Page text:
Technology

Top 10 Tech Disruptions Over the Past 10 Years

Technology is changing at such a rapid pace that we have seen many tech disruptions in a relatively short time.  A “disruptive technology” could be defined as one that displaces an established technology, thereby shaking up an industry and reshaping its future trajectory. A tech disruptor could also be a ground-breaking product that creates an entirely new industry.  Join our drive down the technology superhighway as we rediscover the top tech disruptions over the past 10 years and dive into what’s next. 2014: Amazon Echo Brings the IoT Home Amazon Echo barreled into our lives this year, causing us to rethink how we might use technology in our homes. Powered by Amazon’s voice control system Alexa, the Echo started with just a few intelligent voice commands. Alexa now boasts thousands of “skills” and has become the central hub in so-called smart homes, helping to bring the Internet of Things (IoT) to a much wider audience. Followed quickly by Google Home and more recently by Apple HomePod, this technology is sure to continue to grow. 2015: Autonomous Vehicles Inspire Change The autonomous car, aka the self-driving car, is envisioned as one capable of sensing its environment and navigating without human input. The quest to develop technologies that could enable such a feat began to rise in 2015. Consumers have benefitted from numerous changes in car technology (think adaptive speed tech, proximity sensors, guidance systems, etc.) as manufacturers began pursuing this vision. This dramatic reshaping of the automotive industry certainly deserves a call-out. 2016: Oculus Rift Opens Up Virtual Reality Virtual reality (VR) as a concept has been around for decades and offers increasing value in everything from military training to surgery simulation to product development and testing. Although Google had been selling Google Glass prototypes since 2013, VR’s availability to consumers was limited until the introduction of Oculus Rift in 2016. With its launch, VR exploded into many homes. The system was a hot gift and introduced the concept of VR to a broader audience—it’s hard not to enjoy (or laugh with?) someone experiencing VR for the first time! 2017: AI Takes the Stage Artificial intelligence (AI) is a science-fiction trope brought to life. With numerous large companies investing billions of dollars on research in this field, it’s poised to influence how we live and work in the coming years. Applications include everything from automating tasks using bots to enabling computers to answer complex, multi-tiered questions by “learning” from previous queries. 2018: 5G Begins Its Rollout As connectivity became more ubiquitous, fast and reliable internet demand increased. It’s not enough to watch a streaming movie in the middle of nowhere—it has to be smooth! Beginning in 2018, 5G promised to bring more channels for higher speed, lower latency, and greater bandwidth for more connected devices. But 5G wasn’t exciting for smartphone fans only: the benefits had implications for healthcare, education, smart homes, connected cars, and more. 2019: 3D Printers Revolutionize the 4th Industrial Revolution Although the technology and equipment for 3D printing were available in the mid-1980s, 3D printing was imprecise, bulky, and costly. Thirty years later, 3D printing made it to the mainstream as a disruptive technology. This disruptive technology appeared in 2019 as part of predictive maintenance in manufacturing. Smart sensors helped identify potential problems, and 3D printers built new parts before needing to be needed. 2020: Passwordless Authentication Hits Big Tech For many of us, forgetting our passwords is a daily occurrence, but those days may be behind us, thanks to the push for passwordless authentication in 2020. While the world stood still during the COVID-19 pandemic, big tech companies like Microsoft began to push for two-factor authentication and passwordless logins, and an identity management startup called Beyond Identity launched its passwordless identify platform in April. Companies like Adobe and Facebook began utilizing new security features to give us the luxury of forgetting those complicated passwords. 2021: IoT Builds the Virtual World Technology automation through IoT didn’t begin in 2021, but this year brought a boon for intelligent everything. The IoT connects objects in the real world—navigation systems, thermostats, your virtual assistant, Alexa—with virtual identifiers on the internet. These identifiers “talk” virtually to create a web of connections and collaborations between the devices. Although IoT has been used in home-based applications, 2021 brought the technology to new areas, including manufacturing, mining, and healthcare. 2022: ChatGPT Redefines Human-Computer Interaction In 2022, ChatGPT emerged as the undeniable frontrunner and the most influential tech disruption of the year. Developed by OpenAI, this groundbreaking language model harnessed the power of the GPT-3.5 architecture to revolutionize human-computer interactions. With its ability to understand context, generate coherent responses, and adapt to users’ needs, ChatGPT transcended traditional chatbots, becoming a sophisticated conversational AI companion. Its applications spanned diverse industries, from customer support to creative writing, education, and even healthcare. As ChatGPT continuously learned and evolved, it showcased the transformative potential of artificial intelligence, leaving an indelible mark on the technology landscape of 2022 and beyond. 2023: Apple Vision Pro Unleashes the Power of Spatial Computing In 2023, spatial computing, specifically the Apple Vision Pro, emerged as the pinnacle of technological disruption, revolutionizing how we interact with digital information. Years earlier, Apple’s visionary smartwatch had cemented Apple as the leader in wearable technology. In 2023, the Apple Vision Pro promises to enable users to seamlessly integrate virtual elements into their physical surroundings, unlocking unparalleled immersion and productivity. We can now see a future where the days of limited screen real estate are gone; users can effortlessly interact with a vast array of applications and data in a three-dimensional, contextually aware environment. This leap in spatial computing may solidify VR’s position as an indispensable tool and open up new frontiers in communication, productivity, and entertainment, forever changing the way we perceive and interact with technology. What’s next? Tech disruptions in the 21st century have transformed our reality into a digital-first experience. Technology is changing faster than ever. Backed by a confluence of all these giant leaps forward, the future is a brave new world. Our predictions for what’s next include: Prediction 1: Quantum Computing Revolutionizes Data Processing Quantum computing is poised to shatter the boundaries of traditional computing capabilities. With its ability to leverage quantum mechanics principles, it will handle complex problems at speeds that were once deemed impossible. Industries such as pharmaceuticals, logistics, and cryptography will see groundbreaking advancements, leading to accelerated drug discovery, optimized supply chains, and next-level data security. As quantum computers become more accessible, researchers and innovators will unlock the potential for solving real-world challenges that were previously impossible. Prediction 2: Hyper-Automation Transforms Workforce Efficiency Hyper-automation is revolutionizing the business world with advanced technologies like AI, machine learning, and robotic process automation (RPA). By automating complex processes, companies can boost productivity, streamline operations, and free up time for creative and strategic initiatives. This transformational trend empowers workers through upskilling and reskilling, leading to a promising future where technology complements human expertise for greater success. Prediction 3: AI-Driven Personalization Enhances User Experience As AI continues to integrate deeply into our digital lives, offering personalized experiences across platforms becomes the new norm. Users are already encountering tailored content, services, and product recommendations that cater precisely to their preferences in e-commerce, entertainment, content consumption, and even healthcare. However, this era of heightened personalization is also bringing data privacy and ethical AI usage to the forefront, driving the need for responsible AI development and regulation to ensure user trust and societal well-being. More Transformative Digital Solutions At InspiringApps, we’re passionate about harnessing the power of tech’s newest disruptions to create transformative digital solutions. More than that, we’re thrilled to collaborate with our clients’ brilliant ideas and make them a reality. Could your digital product idea be the next big thing in your industry? See how we helped Fidelity National Financial create a transformative solution for the real estate industry with their award-winning product, inHere.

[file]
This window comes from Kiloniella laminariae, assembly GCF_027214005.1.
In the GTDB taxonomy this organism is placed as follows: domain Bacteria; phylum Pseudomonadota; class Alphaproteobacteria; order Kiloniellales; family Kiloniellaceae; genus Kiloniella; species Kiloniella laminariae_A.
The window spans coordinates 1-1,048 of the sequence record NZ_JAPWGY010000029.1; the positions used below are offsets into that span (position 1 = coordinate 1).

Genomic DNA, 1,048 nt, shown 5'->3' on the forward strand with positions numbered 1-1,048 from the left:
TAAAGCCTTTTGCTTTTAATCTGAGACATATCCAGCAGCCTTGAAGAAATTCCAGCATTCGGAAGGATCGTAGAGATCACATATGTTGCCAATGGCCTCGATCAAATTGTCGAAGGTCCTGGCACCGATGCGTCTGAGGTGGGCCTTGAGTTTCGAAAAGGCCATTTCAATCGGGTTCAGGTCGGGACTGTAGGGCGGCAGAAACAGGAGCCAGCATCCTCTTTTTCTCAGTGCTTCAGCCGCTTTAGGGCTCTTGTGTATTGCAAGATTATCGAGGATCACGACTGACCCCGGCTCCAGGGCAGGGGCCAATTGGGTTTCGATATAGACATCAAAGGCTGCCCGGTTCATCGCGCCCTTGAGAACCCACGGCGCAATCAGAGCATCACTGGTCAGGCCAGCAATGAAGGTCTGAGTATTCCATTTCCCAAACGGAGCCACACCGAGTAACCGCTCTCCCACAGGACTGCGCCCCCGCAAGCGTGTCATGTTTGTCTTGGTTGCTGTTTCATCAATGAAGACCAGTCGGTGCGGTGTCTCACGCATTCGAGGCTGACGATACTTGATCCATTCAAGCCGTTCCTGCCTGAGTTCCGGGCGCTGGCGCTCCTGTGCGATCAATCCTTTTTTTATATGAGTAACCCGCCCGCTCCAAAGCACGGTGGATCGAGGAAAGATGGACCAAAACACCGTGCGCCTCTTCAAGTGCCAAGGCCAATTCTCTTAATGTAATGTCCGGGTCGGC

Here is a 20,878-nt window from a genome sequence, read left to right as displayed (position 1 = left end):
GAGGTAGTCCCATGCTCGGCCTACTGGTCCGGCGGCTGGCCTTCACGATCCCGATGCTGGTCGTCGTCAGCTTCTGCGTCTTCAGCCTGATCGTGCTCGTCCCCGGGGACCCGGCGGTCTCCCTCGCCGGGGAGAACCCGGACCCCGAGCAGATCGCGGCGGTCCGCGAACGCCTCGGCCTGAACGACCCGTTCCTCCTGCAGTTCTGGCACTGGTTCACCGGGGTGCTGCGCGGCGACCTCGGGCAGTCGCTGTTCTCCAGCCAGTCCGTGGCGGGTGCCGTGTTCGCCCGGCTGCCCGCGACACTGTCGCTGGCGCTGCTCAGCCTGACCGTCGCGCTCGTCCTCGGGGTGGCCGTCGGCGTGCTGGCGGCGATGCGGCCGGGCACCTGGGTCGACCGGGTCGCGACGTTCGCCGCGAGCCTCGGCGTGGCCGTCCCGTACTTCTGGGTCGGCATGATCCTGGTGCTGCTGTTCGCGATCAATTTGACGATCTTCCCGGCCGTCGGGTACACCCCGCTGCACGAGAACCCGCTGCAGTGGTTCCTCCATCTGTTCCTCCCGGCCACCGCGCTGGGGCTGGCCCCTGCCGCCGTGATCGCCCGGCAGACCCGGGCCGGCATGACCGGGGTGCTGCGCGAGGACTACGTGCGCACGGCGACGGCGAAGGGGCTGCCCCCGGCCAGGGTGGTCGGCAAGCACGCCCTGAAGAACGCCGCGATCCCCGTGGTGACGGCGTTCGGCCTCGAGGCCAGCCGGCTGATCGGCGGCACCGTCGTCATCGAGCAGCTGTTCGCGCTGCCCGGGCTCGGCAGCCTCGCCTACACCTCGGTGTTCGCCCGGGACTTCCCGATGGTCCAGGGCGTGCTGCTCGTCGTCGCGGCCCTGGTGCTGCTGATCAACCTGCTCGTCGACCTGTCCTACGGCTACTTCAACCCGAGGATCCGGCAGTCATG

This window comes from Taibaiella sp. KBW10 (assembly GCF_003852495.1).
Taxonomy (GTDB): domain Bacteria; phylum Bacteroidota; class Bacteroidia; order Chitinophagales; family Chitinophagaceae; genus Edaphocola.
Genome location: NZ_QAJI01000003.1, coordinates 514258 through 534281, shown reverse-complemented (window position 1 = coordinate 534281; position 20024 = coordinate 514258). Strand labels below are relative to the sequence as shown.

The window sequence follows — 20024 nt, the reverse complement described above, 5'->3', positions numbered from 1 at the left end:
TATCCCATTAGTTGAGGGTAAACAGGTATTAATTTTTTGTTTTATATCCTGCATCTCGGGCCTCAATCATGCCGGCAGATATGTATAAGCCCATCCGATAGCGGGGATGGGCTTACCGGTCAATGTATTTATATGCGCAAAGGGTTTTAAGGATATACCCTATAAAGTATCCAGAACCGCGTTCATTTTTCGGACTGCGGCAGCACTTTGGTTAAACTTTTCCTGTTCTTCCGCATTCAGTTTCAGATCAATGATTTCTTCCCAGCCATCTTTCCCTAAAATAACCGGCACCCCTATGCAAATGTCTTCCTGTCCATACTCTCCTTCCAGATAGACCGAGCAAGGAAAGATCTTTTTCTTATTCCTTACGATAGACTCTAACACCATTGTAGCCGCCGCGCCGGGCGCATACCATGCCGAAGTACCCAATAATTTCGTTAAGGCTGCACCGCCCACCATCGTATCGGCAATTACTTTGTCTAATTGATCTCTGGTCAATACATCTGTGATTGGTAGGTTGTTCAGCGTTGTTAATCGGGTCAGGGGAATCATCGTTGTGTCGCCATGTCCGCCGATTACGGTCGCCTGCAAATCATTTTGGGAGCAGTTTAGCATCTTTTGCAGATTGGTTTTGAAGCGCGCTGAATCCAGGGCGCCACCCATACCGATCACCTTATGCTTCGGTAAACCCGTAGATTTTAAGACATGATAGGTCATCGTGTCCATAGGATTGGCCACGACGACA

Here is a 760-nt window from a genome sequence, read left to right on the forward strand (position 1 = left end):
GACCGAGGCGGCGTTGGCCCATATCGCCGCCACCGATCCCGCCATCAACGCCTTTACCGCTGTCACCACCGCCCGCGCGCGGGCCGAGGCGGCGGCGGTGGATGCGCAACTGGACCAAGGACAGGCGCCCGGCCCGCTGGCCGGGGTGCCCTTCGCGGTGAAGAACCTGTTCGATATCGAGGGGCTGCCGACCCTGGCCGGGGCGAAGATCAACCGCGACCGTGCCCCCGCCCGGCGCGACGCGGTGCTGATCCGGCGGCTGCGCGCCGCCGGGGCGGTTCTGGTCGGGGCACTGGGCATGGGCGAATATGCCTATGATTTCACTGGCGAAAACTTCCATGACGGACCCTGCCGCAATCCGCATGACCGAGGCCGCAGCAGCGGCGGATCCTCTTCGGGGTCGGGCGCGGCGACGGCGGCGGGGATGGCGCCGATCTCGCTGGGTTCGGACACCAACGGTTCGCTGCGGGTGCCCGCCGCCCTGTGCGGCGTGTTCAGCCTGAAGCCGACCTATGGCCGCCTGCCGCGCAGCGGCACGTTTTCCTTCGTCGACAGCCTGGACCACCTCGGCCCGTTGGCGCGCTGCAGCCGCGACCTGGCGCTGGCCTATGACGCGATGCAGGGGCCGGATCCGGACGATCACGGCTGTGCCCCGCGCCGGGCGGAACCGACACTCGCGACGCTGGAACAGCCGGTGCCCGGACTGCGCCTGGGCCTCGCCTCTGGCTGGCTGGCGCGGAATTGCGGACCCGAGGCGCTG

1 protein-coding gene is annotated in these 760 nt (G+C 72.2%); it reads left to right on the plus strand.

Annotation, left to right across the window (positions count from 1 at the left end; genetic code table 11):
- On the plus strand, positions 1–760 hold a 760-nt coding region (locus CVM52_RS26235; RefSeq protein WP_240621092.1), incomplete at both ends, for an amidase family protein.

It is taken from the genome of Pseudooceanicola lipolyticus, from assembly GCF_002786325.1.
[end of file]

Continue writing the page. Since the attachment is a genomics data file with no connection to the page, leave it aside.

10 months ago

Blog Categories
App Design
App Marketing
Business & Strategy
Client Projects
Culture & Innovation
Digital Product Development
Digital Products
Events
InspiringApps News
Mobile Industry
Technology
Webinars